In practice, however, the rebalancing effort is rarely able to achieve such an equilibrium. Indices can be configured poorly and have too few shards to evenly distribute to each node in the cluster, or just a number of shards that is not a multiple of the number of data nodes. Additionally, it adheres to the settings configured within the cluster for allocation filtering and forced awareness which can prevent it from achieving a true balance across nodes. Lastly, the shard rebalancing algorithm is not sophisticated enough as it only tries to balance the number of shards, not the size of the shards or the work they are being involved in (indexing and search).

To achieve best performance it is not enough to balance the number of shards per node. An Elasticsearch cluster administrator needs to work towards detecting and dissolving cluster hotspots, while keeping in mind shards balance and available disk space.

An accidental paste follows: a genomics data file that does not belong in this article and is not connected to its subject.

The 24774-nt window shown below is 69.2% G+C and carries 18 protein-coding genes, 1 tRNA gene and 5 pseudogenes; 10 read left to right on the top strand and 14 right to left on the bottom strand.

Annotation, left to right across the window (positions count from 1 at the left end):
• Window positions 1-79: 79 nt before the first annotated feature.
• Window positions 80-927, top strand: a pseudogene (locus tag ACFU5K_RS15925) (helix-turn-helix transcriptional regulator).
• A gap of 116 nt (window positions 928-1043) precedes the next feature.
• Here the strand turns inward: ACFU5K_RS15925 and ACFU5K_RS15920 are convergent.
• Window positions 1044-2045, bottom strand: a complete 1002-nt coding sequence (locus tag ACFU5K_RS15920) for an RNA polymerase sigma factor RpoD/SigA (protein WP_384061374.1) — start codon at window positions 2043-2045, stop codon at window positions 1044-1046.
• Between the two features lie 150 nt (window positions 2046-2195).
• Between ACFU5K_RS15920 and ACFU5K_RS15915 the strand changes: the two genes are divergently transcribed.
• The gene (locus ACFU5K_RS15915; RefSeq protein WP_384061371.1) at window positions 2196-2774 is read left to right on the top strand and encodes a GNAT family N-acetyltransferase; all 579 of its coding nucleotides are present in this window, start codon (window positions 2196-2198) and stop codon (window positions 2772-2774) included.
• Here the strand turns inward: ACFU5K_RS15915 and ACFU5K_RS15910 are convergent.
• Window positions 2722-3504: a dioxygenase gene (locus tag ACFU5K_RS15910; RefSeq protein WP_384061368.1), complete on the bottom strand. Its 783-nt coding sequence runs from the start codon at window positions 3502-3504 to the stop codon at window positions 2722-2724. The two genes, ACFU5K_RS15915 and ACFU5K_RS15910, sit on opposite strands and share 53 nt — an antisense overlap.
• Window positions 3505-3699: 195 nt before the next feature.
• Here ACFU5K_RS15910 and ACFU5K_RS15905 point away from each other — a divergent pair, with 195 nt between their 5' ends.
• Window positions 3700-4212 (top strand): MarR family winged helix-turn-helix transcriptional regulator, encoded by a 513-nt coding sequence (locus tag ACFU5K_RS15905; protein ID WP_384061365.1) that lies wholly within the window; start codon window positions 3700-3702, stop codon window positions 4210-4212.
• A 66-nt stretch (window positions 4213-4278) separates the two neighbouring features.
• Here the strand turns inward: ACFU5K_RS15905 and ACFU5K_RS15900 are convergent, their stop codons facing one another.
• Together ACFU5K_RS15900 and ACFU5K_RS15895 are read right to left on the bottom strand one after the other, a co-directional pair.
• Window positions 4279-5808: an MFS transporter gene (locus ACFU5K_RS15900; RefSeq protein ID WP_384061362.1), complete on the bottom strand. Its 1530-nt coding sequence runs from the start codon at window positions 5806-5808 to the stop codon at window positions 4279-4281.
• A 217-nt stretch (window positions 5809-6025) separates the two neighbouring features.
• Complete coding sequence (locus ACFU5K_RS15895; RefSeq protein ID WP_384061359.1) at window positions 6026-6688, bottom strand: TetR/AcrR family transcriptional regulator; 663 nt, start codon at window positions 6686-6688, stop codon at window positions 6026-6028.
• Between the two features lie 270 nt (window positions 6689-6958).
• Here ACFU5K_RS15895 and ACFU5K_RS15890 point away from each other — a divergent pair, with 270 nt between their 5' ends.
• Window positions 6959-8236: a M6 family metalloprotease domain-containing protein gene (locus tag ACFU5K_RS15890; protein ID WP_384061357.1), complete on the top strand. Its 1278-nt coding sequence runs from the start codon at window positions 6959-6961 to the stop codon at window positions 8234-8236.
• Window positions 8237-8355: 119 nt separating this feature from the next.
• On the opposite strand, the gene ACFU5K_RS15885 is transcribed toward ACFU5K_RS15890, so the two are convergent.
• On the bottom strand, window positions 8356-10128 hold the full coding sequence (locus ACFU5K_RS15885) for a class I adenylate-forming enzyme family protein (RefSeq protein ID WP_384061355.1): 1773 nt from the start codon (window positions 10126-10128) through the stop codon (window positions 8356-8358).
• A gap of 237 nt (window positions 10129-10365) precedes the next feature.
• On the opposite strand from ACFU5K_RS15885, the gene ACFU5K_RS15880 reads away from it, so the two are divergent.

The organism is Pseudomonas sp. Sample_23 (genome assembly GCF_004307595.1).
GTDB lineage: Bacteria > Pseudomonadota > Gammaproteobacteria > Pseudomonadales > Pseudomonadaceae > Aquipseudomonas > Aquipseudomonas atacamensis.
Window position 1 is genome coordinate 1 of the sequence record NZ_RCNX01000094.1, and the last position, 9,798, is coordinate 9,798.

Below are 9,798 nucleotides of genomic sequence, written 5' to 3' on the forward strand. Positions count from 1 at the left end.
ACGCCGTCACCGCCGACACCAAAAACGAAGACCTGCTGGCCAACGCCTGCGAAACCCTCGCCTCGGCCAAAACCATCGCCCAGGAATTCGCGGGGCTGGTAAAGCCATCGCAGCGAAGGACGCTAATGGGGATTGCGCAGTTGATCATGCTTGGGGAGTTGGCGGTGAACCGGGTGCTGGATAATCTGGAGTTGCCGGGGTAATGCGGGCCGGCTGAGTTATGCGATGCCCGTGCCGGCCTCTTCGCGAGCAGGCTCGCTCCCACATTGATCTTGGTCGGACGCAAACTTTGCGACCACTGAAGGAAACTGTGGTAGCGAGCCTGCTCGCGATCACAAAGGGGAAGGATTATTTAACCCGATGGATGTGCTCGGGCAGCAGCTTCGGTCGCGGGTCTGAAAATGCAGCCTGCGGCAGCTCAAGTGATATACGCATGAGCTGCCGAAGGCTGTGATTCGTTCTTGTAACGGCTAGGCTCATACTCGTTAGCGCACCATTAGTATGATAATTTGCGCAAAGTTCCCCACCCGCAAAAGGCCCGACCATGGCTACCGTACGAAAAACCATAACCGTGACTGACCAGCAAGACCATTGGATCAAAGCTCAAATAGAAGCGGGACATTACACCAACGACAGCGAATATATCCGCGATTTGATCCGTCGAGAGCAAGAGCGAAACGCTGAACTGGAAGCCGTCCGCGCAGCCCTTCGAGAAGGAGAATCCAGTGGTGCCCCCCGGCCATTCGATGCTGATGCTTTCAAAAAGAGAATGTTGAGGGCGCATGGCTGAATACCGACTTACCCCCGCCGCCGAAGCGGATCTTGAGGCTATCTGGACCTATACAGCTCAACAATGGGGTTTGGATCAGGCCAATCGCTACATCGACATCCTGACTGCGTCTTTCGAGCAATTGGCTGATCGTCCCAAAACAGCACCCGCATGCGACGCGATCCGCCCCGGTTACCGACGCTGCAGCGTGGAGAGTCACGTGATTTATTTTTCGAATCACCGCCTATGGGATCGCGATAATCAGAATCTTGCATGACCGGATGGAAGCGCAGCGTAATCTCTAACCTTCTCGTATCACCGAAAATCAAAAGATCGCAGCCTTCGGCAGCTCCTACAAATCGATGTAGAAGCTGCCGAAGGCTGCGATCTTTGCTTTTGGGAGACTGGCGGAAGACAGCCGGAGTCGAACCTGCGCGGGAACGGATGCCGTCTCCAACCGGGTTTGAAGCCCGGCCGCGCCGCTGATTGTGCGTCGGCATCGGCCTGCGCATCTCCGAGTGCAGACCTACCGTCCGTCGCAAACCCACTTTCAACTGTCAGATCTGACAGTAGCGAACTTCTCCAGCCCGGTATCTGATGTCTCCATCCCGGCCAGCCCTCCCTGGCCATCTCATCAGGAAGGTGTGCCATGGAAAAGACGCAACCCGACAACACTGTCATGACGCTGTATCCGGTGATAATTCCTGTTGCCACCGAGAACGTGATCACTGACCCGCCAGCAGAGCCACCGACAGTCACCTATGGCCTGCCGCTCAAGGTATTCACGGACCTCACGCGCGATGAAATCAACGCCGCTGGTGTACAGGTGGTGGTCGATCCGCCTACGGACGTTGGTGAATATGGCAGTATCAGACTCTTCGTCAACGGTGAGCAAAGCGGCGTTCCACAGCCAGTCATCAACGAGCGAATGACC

Shard Allocation in Elasticsearch and OpenSearch

In order to understand how shard rebalancing works, one must understand shard allocations in Elasticsearch. Shard allocation is, simply put, the method in which Elasticsearch decides on which node each shard should reside, and shards rebalance is just an attempt to optimize shard allocation on nodes.

Elasticsearch has over a dozen different allocation deciders that define how shards should be allocated across nodes. Shard rebalancing is subject to the rules defined in these deciders (or more specifically a subset of these deciders like the ClusterRebalanceAllocationDecider , DiskThresholdDecider , AwarenessAllocationDecider , etc). As such, it is subject to both the cluster-level and index-level shard allocation and routing settings configured within the cluster.